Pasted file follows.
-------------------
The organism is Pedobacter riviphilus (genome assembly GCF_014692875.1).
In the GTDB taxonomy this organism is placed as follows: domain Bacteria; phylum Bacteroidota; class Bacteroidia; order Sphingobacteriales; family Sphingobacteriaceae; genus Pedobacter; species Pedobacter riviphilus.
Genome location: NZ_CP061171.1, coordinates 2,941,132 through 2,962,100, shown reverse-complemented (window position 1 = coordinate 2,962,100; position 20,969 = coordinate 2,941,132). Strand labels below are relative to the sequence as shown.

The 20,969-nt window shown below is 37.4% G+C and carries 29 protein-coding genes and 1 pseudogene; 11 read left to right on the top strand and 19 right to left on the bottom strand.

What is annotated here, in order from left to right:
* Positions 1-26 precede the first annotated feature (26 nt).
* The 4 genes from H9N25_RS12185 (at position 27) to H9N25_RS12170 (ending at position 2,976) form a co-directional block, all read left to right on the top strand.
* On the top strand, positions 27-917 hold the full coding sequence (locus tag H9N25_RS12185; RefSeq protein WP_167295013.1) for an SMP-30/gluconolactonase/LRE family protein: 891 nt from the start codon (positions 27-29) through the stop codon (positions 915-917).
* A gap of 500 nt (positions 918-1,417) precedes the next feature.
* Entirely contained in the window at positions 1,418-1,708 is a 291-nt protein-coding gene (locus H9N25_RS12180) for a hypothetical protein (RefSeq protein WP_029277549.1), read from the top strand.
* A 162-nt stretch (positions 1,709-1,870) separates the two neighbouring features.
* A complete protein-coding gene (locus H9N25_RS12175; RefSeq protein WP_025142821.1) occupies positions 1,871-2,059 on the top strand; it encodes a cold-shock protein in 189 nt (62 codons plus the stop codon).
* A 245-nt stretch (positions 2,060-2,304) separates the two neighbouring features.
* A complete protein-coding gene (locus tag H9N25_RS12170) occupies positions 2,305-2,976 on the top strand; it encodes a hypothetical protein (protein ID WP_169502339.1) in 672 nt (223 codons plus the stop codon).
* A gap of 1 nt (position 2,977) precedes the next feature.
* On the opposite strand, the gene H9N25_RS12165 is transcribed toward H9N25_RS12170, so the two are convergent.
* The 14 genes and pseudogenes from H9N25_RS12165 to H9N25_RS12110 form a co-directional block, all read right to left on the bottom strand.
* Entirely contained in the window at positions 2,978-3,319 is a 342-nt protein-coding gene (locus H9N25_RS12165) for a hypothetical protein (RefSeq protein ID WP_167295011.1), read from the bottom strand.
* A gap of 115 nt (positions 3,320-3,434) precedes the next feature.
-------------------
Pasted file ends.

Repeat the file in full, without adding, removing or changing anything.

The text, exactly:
The organism is Pedobacter riviphilus (genome assembly GCF_014692875.1).
In the GTDB taxonomy this organism is placed as follows: domain Bacteria; phylum Bacteroidota; class Bacteroidia; order Sphingobacteriales; family Sphingobacteriaceae; genus Pedobacter; species Pedobacter riviphilus.
Genome location: NZ_CP061171.1, coordinates 2,941,132 through 2,962,100, shown reverse-complemented (window position 1 = coordinate 2,962,100; position 20,969 = coordinate 2,941,132). Strand labels below are relative to the sequence as shown.

The 20,969-nt window shown below is 37.4% G+C and carries 29 protein-coding genes and 1 pseudogene; 11 read left to right on the top strand and 19 right to left on the bottom strand.

What is annotated here, in order from left to right:
* Positions 1-26 precede the first annotated feature (26 nt).
* The 4 genes from H9N25_RS12185 (at position 27) to H9N25_RS12170 (ending at position 2,976) form a co-directional block, all read left to right on the top strand.
* On the top strand, positions 27-917 hold the full coding sequence (locus tag H9N25_RS12185; RefSeq protein WP_167295013.1) for an SMP-30/gluconolactonase/LRE family protein: 891 nt from the start codon (positions 27-29) through the stop codon (positions 915-917).
* A gap of 500 nt (positions 918-1,417) precedes the next feature.
* Entirely contained in the window at positions 1,418-1,708 is a 291-nt protein-coding gene (locus H9N25_RS12180) for a hypothetical protein (RefSeq protein WP_029277549.1), read from the top strand.
* A 162-nt stretch (positions 1,709-1,870) separates the two neighbouring features.
* A complete protein-coding gene (locus H9N25_RS12175; RefSeq protein WP_025142821.1) occupies positions 1,871-2,059 on the top strand; it encodes a cold-shock protein in 189 nt (62 codons plus the stop codon).
* A 245-nt stretch (positions 2,060-2,304) separates the two neighbouring features.
* A complete protein-coding gene (locus tag H9N25_RS12170) occupies positions 2,305-2,976 on the top strand; it encodes a hypothetical protein (protein ID WP_169502339.1) in 672 nt (223 codons plus the stop codon).
* A gap of 1 nt (position 2,977) precedes the next feature.
* On the opposite strand, the gene H9N25_RS12165 is transcribed toward H9N25_RS12170, so the two are convergent.
* The 14 genes and pseudogenes from H9N25_RS12165 to H9N25_RS12110 form a co-directional block, all read right to left on the bottom strand.
* Entirely contained in the window at positions 2,978-3,319 is a 342-nt protein-coding gene (locus H9N25_RS12165) for a hypothetical protein (RefSeq protein ID WP_167295011.1), read from the bottom strand.
* A gap of 115 nt (positions 3,320-3,434) precedes the next feature.